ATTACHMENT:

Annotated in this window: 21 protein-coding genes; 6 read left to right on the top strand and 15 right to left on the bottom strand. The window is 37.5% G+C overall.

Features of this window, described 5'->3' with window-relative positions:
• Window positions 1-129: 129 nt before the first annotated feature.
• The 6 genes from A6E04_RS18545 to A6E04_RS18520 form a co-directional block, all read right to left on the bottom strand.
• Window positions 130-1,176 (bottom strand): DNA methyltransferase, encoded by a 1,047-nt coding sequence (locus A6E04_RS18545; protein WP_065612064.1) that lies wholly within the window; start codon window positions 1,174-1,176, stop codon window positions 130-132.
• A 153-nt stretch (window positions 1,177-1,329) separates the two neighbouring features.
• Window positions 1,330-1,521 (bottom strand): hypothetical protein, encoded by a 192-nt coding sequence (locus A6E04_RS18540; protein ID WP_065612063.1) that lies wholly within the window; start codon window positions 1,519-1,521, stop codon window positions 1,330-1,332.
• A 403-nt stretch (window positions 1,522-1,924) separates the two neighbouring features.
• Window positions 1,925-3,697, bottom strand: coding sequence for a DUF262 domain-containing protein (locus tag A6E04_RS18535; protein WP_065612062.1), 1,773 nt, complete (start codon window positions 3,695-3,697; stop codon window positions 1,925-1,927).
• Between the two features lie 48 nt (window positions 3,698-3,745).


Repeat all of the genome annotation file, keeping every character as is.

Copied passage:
Annotated in this window: 21 protein-coding genes; 6 read left to right on the top strand and 15 right to left on the bottom strand. The window is 37.5% G+C overall.

Features of this window, described 5'->3' with window-relative positions:
• Window positions 1-129: 129 nt before the first annotated feature.
• The 6 genes from A6E04_RS18545 to A6E04_RS18520 form a co-directional block, all read right to left on the bottom strand.
• Window positions 130-1,176 (bottom strand): DNA methyltransferase, encoded by a 1,047-nt coding sequence (locus A6E04_RS18545; protein WP_065612064.1) that lies wholly within the window; start codon window positions 1,174-1,176, stop codon window positions 130-132.
• A 153-nt stretch (window positions 1,177-1,329) separates the two neighbouring features.
• Window positions 1,330-1,521 (bottom strand): hypothetical protein, encoded by a 192-nt coding sequence (locus A6E04_RS18540; protein ID WP_065612063.1) that lies wholly within the window; start codon window positions 1,519-1,521, stop codon window positions 1,330-1,332.
• A 403-nt stretch (window positions 1,522-1,924) separates the two neighbouring features.
• Window positions 1,925-3,697, bottom strand: coding sequence for a DUF262 domain-containing protein (locus tag A6E04_RS18535; protein WP_065612062.1), 1,773 nt, complete (start codon window positions 3,695-3,697; stop codon window positions 1,925-1,927).
• Between the two features lie 48 nt (window positions 3,698-3,745).